...In the last 48 years, no Israeli government has imposed full sovereignty over the parts of the homeland that we have conquered. I am not afraid of puritanical language. We reconquered the land that was originally ours, the land that had waited for us for years. We did not take this land away from any foreign entity that had sovereignty over it, and therefore our claim to it is entirely justified -- historically, legally, internationally and religiously. But the fact is that for decades Israel has avoided imposing full sovereignty over the entire scope of the land.
31 July '15..
Two buildings in the settlement of Beit El that were demolished under order of the High Court of Justice this week have brought a small group of Jewish pioneers to the point of frustration, prompting them to insult IDF soldiers and harshly criticize the legal system and the government. Before we go any further, I must say that the remarks made by MK Moti Yogev (Habayit Hayehudi) on Wednesday (saying the High Court should be bulldozed) were not legitimate criticism, but rather an embarrassment to his party and to the pioneering settlement enterprise that he purports to represent. Having said that, I will say this: Dear brothers and sisters, the current government is as right-wing as a government in Israel will get. It is legitimate to criticize, even harshly, and it is okay to protest, but anyone who is incapable of playing by the rules of democracy needs to step out of the game and let others carry the settlement enterprise on their shoulders.
It was only 10 years ago that entire communities were destroyed by order of the Israeli government. Has our spirit been broken? Rabbi Zvi Yehuda Kook used to say that during times like these, nerves of steel are in order. Do not fall into the trap of impatience and frustration and avoid throwing away all the good that we already have. Look for what we have rather than yielding to the fatalist tendency to see only what is absent. The demolition of two buildings is no reason for all this drama. Where is the common sense? This is a classic recipe for "cry wolf" syndrome: When something truly devastating happens, the general public will not be receptive, having had its fill of empty, wasted drama.
The Jewish people are returning home. I say "returning" because this is a years-long process -- hundreds of years in the making and with hundreds of years left to go. The people who look at the diplomatic, social and political picture as a string of specific failures or successes are looking at reality through minimizing, petty eyes, and obviously no government could possibly live up to their expectations.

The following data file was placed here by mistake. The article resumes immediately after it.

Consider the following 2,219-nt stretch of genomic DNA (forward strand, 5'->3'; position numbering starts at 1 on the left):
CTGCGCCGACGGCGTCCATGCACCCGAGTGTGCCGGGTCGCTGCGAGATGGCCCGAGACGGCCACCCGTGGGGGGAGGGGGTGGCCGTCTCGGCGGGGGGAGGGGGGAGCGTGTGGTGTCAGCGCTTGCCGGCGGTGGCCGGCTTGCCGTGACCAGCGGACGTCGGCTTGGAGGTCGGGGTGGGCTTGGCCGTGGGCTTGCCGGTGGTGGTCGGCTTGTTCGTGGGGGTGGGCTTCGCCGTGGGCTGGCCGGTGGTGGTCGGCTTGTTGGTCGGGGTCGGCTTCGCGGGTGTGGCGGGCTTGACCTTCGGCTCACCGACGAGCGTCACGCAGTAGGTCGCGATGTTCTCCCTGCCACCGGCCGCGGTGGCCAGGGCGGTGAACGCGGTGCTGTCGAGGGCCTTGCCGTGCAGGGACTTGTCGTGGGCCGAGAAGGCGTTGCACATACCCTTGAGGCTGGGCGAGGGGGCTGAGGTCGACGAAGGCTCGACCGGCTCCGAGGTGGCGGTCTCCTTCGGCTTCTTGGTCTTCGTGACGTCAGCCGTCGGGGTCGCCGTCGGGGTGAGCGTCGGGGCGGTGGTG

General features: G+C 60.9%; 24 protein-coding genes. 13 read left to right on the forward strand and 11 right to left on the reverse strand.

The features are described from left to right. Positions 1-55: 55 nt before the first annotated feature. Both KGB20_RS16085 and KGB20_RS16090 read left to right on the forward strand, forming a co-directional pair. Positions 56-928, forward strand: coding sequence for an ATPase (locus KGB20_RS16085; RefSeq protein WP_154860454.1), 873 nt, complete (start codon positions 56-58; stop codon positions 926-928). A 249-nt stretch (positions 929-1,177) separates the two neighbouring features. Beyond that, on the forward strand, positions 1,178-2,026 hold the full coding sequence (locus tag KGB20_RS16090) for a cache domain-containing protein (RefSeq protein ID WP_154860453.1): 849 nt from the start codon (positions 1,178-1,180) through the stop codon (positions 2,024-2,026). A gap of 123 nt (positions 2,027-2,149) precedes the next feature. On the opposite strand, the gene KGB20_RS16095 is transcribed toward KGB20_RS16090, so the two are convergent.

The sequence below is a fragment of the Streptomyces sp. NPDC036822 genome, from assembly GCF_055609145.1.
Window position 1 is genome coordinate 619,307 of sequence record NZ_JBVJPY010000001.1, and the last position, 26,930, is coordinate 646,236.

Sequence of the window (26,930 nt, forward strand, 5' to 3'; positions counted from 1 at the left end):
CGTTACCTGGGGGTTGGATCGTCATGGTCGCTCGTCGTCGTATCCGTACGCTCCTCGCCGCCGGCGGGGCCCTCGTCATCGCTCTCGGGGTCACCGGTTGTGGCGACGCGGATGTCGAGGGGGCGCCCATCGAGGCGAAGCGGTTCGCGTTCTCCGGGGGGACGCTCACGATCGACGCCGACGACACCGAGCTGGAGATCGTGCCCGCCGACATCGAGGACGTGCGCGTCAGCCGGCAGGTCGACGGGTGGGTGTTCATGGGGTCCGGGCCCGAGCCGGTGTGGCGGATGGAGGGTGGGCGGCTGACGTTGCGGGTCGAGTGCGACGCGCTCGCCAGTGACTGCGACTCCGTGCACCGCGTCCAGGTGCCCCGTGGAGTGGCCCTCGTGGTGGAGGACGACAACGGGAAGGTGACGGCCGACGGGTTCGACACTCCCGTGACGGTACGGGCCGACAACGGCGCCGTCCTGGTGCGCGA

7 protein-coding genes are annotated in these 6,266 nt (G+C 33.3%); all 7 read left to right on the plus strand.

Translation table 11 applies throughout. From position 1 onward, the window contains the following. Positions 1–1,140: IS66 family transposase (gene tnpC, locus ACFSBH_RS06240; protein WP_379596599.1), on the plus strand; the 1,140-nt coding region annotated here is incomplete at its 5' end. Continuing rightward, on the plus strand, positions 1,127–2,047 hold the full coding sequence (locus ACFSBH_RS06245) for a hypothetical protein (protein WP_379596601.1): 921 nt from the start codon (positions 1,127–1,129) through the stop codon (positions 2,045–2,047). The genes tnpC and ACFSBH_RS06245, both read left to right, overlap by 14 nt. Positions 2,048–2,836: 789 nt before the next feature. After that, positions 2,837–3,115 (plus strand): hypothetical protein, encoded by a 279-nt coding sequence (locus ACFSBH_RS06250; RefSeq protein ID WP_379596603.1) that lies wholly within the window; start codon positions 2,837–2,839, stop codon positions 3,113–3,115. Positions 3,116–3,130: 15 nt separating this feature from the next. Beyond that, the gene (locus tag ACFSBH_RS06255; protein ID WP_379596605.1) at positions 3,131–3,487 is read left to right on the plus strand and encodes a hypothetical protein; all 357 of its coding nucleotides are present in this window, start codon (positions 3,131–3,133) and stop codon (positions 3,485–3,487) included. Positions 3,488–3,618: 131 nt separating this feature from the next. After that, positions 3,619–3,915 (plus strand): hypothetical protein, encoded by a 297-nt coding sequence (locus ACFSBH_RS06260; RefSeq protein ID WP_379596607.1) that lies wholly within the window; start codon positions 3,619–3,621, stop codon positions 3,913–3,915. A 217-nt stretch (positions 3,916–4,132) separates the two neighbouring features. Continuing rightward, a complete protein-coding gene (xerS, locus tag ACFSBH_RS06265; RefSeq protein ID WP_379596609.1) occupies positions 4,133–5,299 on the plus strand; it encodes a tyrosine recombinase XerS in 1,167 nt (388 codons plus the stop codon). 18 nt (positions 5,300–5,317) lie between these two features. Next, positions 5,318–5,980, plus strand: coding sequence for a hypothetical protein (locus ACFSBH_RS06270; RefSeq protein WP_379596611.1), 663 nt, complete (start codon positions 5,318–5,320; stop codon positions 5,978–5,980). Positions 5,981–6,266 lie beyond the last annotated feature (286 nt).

It is fascinating to see the mirror image of last week's Peace Now conference in some of the reactions to the events in Beit El. In both cases the "rule of radicalization" was in play -- with individuals turning to the radical end of the spectrum when things don't go their way in a kind of puritanical way, as if to say "at least my conscience is clear." It is legitimate to want more, but it takes some degree of maturity and responsibility to understand that you can't always have everything. Sometimes it is best to be content with what you have, out of respect for the independent passing of time that is not always congruous with our own inner timing.
What does it mean to be puritanical? It means a lack of maturity and failure to understand that by nature, political, diplomatic and social processes require compromise. If we aspire to absorb large social groups, in the millions of people, we have to strike a middle ground that will accommodate the widest possible range of people.
In the last 48 years, no Israeli government has imposed full sovereignty over the parts of the homeland that we have conquered. I am not afraid of puritanical language. We reconquered the land that was originally ours, the land that had waited for us for years. We did not take this land away from any foreign entity that had sovereignty over it, and therefore our claim to it is entirely justified -- historically, legally, internationally and religiously. But the fact is that for decades Israel has avoided imposing full sovereignty over the entire scope of the land.
On the other hand, we are settling the land, acre by acre, family by family, home by home -- using the good old Zionist method. Most of us have plenty of patience. What doesn't get done in this generation will be done in the next, God willing. In the meantime, the important thing is to make sure the Zionist foundations are strong.
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